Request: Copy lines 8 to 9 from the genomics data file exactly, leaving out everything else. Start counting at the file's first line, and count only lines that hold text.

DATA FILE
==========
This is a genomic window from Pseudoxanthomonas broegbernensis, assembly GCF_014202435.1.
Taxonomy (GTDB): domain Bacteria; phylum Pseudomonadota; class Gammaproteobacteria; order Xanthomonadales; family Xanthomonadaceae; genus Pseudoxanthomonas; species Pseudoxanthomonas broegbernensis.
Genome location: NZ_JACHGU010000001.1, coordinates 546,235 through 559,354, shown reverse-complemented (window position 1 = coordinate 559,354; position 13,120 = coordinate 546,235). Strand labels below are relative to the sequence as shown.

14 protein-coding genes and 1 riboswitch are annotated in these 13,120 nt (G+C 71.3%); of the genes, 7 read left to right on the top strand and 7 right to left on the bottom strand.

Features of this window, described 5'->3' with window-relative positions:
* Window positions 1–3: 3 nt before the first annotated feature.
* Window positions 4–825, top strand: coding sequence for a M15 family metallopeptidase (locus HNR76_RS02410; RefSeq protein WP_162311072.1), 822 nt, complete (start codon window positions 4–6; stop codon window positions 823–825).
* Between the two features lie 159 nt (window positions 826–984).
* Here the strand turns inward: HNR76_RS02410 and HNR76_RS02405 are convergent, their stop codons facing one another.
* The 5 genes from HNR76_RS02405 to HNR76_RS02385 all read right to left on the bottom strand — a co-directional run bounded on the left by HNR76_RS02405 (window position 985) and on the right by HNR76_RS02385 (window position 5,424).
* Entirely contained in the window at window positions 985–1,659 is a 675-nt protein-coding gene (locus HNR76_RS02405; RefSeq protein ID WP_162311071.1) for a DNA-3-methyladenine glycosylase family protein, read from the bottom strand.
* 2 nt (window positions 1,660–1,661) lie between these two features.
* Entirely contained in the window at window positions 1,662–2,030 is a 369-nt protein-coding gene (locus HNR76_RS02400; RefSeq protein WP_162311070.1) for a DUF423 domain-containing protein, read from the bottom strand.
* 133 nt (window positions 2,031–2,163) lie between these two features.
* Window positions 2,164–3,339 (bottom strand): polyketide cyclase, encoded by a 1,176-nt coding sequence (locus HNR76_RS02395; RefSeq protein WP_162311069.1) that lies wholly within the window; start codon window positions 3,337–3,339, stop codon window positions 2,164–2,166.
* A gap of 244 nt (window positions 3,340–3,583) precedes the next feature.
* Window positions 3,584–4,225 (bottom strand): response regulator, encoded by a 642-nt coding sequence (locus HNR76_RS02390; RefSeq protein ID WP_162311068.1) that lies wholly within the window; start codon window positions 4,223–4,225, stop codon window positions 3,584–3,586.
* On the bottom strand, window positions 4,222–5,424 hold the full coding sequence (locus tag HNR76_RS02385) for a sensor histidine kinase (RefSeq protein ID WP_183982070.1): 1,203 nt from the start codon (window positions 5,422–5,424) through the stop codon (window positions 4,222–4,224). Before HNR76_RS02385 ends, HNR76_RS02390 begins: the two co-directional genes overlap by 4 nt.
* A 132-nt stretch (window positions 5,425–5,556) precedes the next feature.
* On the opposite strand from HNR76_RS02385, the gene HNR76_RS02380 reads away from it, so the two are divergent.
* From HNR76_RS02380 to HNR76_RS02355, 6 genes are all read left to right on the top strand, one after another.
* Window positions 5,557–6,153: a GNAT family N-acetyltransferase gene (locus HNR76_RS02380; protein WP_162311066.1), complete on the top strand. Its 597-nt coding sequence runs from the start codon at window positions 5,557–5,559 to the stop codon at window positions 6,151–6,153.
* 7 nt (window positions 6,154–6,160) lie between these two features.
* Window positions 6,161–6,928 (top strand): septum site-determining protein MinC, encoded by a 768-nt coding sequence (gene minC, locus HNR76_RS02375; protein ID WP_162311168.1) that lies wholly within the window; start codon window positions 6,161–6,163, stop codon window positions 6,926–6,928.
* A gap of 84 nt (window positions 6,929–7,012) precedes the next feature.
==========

* Between the two features lie 159 nt (window positions 826–984).
* Here the strand turns inward: HNR76_RS02410 and HNR76_RS02405 are convergent, their stop codons facing one another.